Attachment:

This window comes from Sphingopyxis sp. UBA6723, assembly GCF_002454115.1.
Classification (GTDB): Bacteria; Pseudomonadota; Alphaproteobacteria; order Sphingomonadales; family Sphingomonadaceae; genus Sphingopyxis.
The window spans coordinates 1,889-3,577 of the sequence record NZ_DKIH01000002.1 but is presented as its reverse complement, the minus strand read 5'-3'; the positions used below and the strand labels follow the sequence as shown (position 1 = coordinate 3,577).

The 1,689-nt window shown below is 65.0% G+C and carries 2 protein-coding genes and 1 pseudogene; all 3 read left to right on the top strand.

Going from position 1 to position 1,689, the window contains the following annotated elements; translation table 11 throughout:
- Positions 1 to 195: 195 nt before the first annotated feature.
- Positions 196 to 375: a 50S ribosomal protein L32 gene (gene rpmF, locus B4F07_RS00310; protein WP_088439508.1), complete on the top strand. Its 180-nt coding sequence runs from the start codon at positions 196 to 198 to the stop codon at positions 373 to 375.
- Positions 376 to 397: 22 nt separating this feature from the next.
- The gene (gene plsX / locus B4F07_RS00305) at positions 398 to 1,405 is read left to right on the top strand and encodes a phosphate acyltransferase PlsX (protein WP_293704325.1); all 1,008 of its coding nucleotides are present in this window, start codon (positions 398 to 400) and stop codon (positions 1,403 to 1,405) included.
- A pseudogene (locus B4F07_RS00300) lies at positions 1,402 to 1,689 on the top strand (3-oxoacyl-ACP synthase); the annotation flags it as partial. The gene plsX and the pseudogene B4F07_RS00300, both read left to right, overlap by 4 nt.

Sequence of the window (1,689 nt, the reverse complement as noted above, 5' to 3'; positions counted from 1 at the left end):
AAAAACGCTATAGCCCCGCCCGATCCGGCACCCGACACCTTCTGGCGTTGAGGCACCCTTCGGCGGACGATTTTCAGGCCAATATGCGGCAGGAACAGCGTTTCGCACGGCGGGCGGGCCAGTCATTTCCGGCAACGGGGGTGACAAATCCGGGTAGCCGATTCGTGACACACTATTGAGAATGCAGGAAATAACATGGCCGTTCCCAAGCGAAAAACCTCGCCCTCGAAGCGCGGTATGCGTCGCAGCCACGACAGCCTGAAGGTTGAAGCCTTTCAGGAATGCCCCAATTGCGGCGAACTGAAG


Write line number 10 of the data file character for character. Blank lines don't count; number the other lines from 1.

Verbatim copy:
- A pseudogene (locus B4F07_RS00300) lies at positions 1,402 to 1,689 on the top strand (3-oxoacyl-ACP synthase); the annotation flags it as partial. The gene plsX and the pseudogene B4F07_RS00300, both read left to right, overlap by 4 nt.